Vacuum pumps are devices that generate low-pressure spaces by drawing gas molecules out of a sealed chamber. A vacuum can be defined as a state in which a chamber has a lower pressure than the ambient atmosphere or adjacent systems. To acquire a better understanding of vacuum systems, we will provide a brief overview of common types and their applications.
Vacuums have varying degrees of pressure, ranging from a low vacuum with an absolute pressure range of 1 to 0.03 bars to a high vacuum with an absolute pressure range of a billionth of a Pascal. High vacuum systems are normally utilized for laboratory applications such as particle reactors and accelerators. Meanwhile, low and medium pressure vacuums are found in industrial systems such as negative pressure ventilation and incandescent bulbs.
To understand vacuum pumps, it is important to become familiar with the three different types of flow: viscous, transitional, and molecular. Viscous or continuous flow occurs within medium to high pressure vacuums. In this flow, the gas has enough density for gas molecules to collide with one another. Transitional flow, on the other hand, occurs when viscous flow changes into molecular flow. Lastly, molecular flow is defined as the random movement of gasses beyond the dimensions of their chamber.
There are two categories of partial vacuums. The first is a gas transfer or gas feeding type, and the second type is an entrapment vacuum pump. This next section will cover gas transfer pumps in depth. Gas transfer vacuums function by mechanically removing gasses via positive displacement or momentum transfer. Positive displacement consists of chambers that alternately expand and contract with check valves to draw and eject flow. Momentum transfer works by accelerating gasses, creating a low-pressure region. Positive displacement pumps in particular are classified by the motion and design of the chamber. There are two main categories: reciprocating and rotary.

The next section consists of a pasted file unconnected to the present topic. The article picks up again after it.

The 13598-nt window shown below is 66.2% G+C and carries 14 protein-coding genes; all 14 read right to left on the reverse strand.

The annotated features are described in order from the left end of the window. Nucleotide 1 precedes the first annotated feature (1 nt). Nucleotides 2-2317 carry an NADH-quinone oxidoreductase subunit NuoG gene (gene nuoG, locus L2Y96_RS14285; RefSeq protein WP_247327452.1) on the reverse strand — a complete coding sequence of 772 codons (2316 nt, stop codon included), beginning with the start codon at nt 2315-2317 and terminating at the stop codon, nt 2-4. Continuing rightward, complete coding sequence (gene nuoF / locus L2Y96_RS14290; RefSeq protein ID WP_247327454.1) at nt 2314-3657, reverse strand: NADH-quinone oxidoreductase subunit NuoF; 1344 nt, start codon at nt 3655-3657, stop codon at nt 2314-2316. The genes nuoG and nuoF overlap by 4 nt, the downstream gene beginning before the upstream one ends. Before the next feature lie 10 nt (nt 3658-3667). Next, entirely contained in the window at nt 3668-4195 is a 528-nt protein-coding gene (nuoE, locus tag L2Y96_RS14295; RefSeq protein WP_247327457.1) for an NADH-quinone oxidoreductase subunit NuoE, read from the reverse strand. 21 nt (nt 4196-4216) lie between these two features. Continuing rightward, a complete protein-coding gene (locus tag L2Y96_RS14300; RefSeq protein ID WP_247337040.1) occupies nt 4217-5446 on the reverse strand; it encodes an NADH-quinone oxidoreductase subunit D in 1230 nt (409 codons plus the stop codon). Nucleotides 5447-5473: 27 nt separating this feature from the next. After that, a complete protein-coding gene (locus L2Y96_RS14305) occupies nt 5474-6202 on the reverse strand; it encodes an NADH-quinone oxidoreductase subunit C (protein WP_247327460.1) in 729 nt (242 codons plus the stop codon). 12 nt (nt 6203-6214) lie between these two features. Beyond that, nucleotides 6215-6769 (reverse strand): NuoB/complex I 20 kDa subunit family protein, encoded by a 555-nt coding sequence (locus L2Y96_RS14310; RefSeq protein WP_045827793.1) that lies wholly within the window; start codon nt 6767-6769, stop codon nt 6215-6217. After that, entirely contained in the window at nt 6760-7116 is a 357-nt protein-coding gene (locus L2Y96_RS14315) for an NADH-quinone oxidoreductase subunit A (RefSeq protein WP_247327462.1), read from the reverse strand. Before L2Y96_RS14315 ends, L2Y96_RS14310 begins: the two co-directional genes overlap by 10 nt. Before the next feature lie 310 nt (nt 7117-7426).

Reciprocating vacuum pumps have chambers that expand and contract via a reciprocating or repetitive back-and-forth motion. Additionally, they are equipped with two one-way valves, one for the inlet and the other for exhaust. As the valves open and close, they allow the build-up of vacuum pressure and the ejection of fluid. There are a few types of reciprocating vacuum pumps: piston, plunger, and diaphragm.
Rotary vacuum pumps, on the other hand, create low-pressure regions as the moving components rotate against the pump housing. The surface between the rotor and housing is coated with self-lubricating or low friction materials such as graphite, PTFE, or PEEK. This clearance prevents fluids from leaking into the low-pressure side. More than that, they have lower pulsating delivery so that the flow is more continuous. Classified by the design of the rotor, the most common types of rotary vacuum pumps include rotary vane, liquid ring, rotary piston, screw, and more.
Momentum transfer pumps operate at molecular flow by forcing the movement of gas or liquid molecules via kinetic energy transfer. They are ideal for applications that require a high vacuum. To create molecular flow, low pressure must be present in the system. Keep in mind that exhaust cannot be released into the atmosphere or at pressures where backstreaming is possible. To remedy this, a backing pump can be installed alongside the vacuum pump, allowing for easy discharge into the atmosphere. There are several types of momentum transfer pumps available today including turbomolecular and diffusion variations.
Entrapment vacuum pumps capture gas molecules through condensation, sublimation, absorption, and ionization. Their working principle consists of operating at high vacuum levels without the risk for oil contamination. Unlike the other vacuums, entrapment vacuum pumps do not rely on rotors or other moving parts to operate, making it so they cannot operate continuously. Also, they do not have the ability to remove lighter gasses such as helium and hydrogen. A few of the most common types include cryogenic, sorption, sputter ion, and titanium sublimation.
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